A subset of patients may develop colorectal cancer after a colonoscopy that is negative for malignancy. These missed or de novo lesions are referred to as interval cancers. The aim of this study was to determine whether interval colon cancers are more likely to result from the loss of function of mismatch repair genes than sporadic cancers and to demonstrate microsatellite instability (MSI).
Interval cancer was defined as a cancer that was diagnosed within 5 years of a negative colonoscopy. Among the patients who underwent an operation for colorectal cancer from January 2013 to December 2014, archived cancer specimens were evaluated for MSI by sequencing microsatellite loci.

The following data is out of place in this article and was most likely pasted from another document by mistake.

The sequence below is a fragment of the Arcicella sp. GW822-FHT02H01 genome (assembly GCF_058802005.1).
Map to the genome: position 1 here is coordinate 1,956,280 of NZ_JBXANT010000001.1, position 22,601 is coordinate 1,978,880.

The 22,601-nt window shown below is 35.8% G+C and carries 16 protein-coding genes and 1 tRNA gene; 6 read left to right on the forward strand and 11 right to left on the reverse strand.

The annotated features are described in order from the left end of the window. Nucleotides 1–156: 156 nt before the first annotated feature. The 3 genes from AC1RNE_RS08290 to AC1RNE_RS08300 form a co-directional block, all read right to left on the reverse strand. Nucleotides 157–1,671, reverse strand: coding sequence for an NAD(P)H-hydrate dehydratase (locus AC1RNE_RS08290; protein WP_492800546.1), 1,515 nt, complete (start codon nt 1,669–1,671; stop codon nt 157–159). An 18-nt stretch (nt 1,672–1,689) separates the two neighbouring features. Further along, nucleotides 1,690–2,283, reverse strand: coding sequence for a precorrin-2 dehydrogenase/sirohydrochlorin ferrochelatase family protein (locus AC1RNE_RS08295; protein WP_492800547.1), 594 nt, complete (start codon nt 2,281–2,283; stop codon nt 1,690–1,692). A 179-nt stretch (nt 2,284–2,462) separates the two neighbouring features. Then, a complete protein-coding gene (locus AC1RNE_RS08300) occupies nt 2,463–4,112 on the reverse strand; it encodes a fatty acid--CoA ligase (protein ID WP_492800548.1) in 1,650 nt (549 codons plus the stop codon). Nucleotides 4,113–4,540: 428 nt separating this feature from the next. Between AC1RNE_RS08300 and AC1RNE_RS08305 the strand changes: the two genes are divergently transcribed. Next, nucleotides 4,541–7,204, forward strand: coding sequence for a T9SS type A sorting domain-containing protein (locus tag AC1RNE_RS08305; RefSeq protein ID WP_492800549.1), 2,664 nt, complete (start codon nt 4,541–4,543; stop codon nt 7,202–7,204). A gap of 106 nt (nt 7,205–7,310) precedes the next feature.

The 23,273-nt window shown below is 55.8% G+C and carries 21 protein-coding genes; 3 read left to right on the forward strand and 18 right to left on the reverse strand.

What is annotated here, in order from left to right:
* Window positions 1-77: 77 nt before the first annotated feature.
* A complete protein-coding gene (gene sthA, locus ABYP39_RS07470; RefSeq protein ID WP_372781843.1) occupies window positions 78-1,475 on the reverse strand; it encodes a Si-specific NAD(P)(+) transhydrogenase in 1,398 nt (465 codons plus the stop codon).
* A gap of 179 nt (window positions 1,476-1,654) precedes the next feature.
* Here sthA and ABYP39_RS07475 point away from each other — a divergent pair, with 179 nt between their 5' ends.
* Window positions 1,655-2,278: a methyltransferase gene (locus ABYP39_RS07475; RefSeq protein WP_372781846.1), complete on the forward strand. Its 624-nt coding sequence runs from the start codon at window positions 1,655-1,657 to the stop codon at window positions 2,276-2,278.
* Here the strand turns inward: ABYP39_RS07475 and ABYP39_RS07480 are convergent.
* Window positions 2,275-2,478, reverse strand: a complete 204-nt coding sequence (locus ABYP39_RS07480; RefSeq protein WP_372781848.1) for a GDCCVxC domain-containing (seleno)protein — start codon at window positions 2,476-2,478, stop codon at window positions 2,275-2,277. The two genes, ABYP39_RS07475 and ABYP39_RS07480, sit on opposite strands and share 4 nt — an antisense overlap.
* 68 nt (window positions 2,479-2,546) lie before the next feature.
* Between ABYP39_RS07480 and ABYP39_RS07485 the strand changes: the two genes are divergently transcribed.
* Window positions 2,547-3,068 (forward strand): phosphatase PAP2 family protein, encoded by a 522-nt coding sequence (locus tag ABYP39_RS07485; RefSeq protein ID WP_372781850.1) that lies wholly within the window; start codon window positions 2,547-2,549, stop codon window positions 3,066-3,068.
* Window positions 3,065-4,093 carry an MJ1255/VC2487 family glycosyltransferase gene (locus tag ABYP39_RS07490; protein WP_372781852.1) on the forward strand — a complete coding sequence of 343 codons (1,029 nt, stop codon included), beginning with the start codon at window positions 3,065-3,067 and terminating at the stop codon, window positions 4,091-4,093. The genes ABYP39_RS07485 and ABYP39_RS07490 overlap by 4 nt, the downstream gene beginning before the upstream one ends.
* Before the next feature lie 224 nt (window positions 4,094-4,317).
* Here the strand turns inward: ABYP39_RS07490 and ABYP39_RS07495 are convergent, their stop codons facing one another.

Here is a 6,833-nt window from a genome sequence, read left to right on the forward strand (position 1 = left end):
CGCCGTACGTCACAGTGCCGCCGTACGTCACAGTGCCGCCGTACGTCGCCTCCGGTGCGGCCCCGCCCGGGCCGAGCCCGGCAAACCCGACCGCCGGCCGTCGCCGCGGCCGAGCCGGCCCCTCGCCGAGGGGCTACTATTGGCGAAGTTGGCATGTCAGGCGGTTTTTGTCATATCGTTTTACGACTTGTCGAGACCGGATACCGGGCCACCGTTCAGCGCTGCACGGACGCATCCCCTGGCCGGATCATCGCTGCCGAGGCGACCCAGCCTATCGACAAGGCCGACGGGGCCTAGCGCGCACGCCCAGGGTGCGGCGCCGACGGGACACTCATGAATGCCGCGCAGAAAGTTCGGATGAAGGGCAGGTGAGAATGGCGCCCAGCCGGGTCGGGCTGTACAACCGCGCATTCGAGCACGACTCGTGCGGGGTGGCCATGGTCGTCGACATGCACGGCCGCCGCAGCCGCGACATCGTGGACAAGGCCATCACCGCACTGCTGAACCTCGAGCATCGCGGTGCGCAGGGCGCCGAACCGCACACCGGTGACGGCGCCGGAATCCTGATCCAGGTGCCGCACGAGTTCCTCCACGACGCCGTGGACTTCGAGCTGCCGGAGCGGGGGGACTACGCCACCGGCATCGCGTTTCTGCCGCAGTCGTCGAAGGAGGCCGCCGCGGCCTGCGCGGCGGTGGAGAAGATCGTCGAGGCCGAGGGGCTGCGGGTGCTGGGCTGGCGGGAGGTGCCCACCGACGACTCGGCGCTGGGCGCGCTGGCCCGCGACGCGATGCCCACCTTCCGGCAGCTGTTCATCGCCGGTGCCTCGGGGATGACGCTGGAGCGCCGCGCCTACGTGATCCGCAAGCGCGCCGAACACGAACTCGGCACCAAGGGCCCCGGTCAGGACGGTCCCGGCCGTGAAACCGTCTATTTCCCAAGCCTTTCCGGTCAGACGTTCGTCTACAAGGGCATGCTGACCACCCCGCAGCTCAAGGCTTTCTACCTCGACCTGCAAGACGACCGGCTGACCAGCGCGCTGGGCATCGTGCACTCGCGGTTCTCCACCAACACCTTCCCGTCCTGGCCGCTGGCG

Of the 286 colon cancers diagnosed during the study period, 25 (8.7%) represented interval cancer. MSI was found in eight of the 25 patients (32%) that presented interval cancers compared with 22 of the 261 patients (8.4%) that presented sporadic cancers (p=0.002). In the multivariable logistic regression model, MSI was associated with interval cancer (OR, 3.91; 95% confidence interval, 1.38 to 11.05).
Interval cancers were approximately four times more likely to show high MSI than sporadic cancers. Our findings indicate that certain interval cancers may occur because of distinct biological features.